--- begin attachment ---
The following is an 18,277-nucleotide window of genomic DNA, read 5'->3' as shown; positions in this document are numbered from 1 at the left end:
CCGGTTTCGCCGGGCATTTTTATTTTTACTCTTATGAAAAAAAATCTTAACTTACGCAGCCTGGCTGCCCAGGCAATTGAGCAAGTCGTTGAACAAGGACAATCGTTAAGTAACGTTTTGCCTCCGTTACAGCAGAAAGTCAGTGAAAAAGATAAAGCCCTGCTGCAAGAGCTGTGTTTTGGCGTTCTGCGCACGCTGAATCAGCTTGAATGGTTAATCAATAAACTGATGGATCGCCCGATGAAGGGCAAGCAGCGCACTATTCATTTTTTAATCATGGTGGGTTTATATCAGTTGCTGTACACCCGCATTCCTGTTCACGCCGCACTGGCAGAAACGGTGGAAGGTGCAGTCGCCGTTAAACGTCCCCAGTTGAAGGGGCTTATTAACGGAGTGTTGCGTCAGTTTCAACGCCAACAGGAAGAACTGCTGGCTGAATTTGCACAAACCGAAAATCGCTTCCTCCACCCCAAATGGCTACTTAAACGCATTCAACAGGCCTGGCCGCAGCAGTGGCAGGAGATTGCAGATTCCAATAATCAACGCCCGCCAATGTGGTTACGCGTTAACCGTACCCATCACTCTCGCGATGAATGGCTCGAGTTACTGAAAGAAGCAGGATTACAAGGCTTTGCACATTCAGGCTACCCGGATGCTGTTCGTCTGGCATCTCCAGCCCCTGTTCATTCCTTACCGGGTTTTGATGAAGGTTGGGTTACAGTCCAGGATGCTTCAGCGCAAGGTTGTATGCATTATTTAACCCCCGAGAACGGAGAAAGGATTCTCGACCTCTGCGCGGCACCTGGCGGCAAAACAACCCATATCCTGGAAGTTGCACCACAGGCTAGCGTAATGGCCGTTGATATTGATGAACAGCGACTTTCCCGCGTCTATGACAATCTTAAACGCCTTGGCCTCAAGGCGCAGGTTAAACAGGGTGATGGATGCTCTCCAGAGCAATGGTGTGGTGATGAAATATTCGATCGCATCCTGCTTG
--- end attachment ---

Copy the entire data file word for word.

The following is an 18,277-nucleotide window of genomic DNA, read 5'->3' as shown; positions in this document are numbered from 1 at the left end:
CCGGTTTCGCCGGGCATTTTTATTTTTACTCTTATGAAAAAAAATCTTAACTTACGCAGCCTGGCTGCCCAGGCAATTGAGCAAGTCGTTGAACAAGGACAATCGTTAAGTAACGTTTTGCCTCCGTTACAGCAGAAAGTCAGTGAAAAAGATAAAGCCCTGCTGCAAGAGCTGTGTTTTGGCGTTCTGCGCACGCTGAATCAGCTTGAATGGTTAATCAATAAACTGATGGATCGCCCGATGAAGGGCAAGCAGCGCACTATTCATTTTTTAATCATGGTGGGTTTATATCAGTTGCTGTACACCCGCATTCCTGTTCACGCCGCACTGGCAGAAACGGTGGAAGGTGCAGTCGCCGTTAAACGTCCCCAGTTGAAGGGGCTTATTAACGGAGTGTTGCGTCAGTTTCAACGCCAACAGGAAGAACTGCTGGCTGAATTTGCACAAACCGAAAATCGCTTCCTCCACCCCAAATGGCTACTTAAACGCATTCAACAGGCCTGGCCGCAGCAGTGGCAGGAGATTGCAGATTCCAATAATCAACGCCCGCCAATGTGGTTACGCGTTAACCGTACCCATCACTCTCGCGATGAATGGCTCGAGTTACTGAAAGAAGCAGGATTACAAGGCTTTGCACATTCAGGCTACCCGGATGCTGTTCGTCTGGCATCTCCAGCCCCTGTTCATTCCTTACCGGGTTTTGATGAAGGTTGGGTTACAGTCCAGGATGCTTCAGCGCAAGGTTGTATGCATTATTTAACCCCCGAGAACGGAGAAAGGATTCTCGACCTCTGCGCGGCACCTGGCGGCAAAACAACCCATATCCTGGAAGTTGCACCACAGGCTAGCGTAATGGCCGTTGATATTGATGAACAGCGACTTTCCCGCGTCTATGACAATCTTAAACGCCTTGGCCTCAAGGCGCAGGTTAAACAGGGTGATGGATGCTCTCCAGAGCAATGGTGTGGTGATGAAATATTCGATCGCATCCTGCTTG